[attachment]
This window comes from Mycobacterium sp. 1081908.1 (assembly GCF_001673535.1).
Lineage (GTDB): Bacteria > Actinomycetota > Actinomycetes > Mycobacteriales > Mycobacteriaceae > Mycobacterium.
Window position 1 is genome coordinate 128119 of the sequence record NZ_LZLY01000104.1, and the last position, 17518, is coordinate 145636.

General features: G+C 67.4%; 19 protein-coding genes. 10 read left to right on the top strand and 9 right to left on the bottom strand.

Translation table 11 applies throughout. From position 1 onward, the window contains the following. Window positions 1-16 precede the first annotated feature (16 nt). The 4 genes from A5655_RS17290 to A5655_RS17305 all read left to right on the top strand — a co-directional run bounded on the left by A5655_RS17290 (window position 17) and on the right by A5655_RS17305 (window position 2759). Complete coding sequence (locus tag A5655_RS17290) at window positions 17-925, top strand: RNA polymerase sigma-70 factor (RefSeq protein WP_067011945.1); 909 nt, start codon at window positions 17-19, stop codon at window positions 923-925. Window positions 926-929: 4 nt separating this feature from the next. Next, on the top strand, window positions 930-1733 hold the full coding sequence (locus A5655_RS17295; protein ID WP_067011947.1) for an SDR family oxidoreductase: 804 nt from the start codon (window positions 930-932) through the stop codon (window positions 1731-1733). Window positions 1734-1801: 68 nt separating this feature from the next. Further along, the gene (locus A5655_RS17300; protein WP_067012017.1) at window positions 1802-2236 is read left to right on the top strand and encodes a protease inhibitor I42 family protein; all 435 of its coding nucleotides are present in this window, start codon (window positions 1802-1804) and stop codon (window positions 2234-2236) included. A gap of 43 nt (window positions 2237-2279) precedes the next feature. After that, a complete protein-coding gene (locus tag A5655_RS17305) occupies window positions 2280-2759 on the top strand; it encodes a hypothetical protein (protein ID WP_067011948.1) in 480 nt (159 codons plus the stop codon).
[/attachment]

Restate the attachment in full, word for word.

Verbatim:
This window comes from Mycobacterium sp. 1081908.1 (assembly GCF_001673535.1).
Lineage (GTDB): Bacteria > Actinomycetota > Actinomycetes > Mycobacteriales > Mycobacteriaceae > Mycobacterium.
Window position 1 is genome coordinate 128119 of the sequence record NZ_LZLY01000104.1, and the last position, 17518, is coordinate 145636.

General features: G+C 67.4%; 19 protein-coding genes. 10 read left to right on the top strand and 9 right to left on the bottom strand.

Translation table 11 applies throughout. From position 1 onward, the window contains the following. Window positions 1-16 precede the first annotated feature (16 nt). The 4 genes from A5655_RS17290 to A5655_RS17305 all read left to right on the top strand — a co-directional run bounded on the left by A5655_RS17290 (window position 17) and on the right by A5655_RS17305 (window position 2759). Complete coding sequence (locus tag A5655_RS17290) at window positions 17-925, top strand: RNA polymerase sigma-70 factor (RefSeq protein WP_067011945.1); 909 nt, start codon at window positions 17-19, stop codon at window positions 923-925. Window positions 926-929: 4 nt separating this feature from the next. Next, on the top strand, window positions 930-1733 hold the full coding sequence (locus A5655_RS17295; protein ID WP_067011947.1) for an SDR family oxidoreductase: 804 nt from the start codon (window positions 930-932) through the stop codon (window positions 1731-1733). Window positions 1734-1801: 68 nt separating this feature from the next. Further along, the gene (locus A5655_RS17300; protein WP_067012017.1) at window positions 1802-2236 is read left to right on the top strand and encodes a protease inhibitor I42 family protein; all 435 of its coding nucleotides are present in this window, start codon (window positions 1802-1804) and stop codon (window positions 2234-2236) included. A gap of 43 nt (window positions 2237-2279) precedes the next feature. After that, a complete protein-coding gene (locus tag A5655_RS17305) occupies window positions 2280-2759 on the top strand; it encodes a hypothetical protein (protein ID WP_067011948.1) in 480 nt (159 codons plus the stop codon).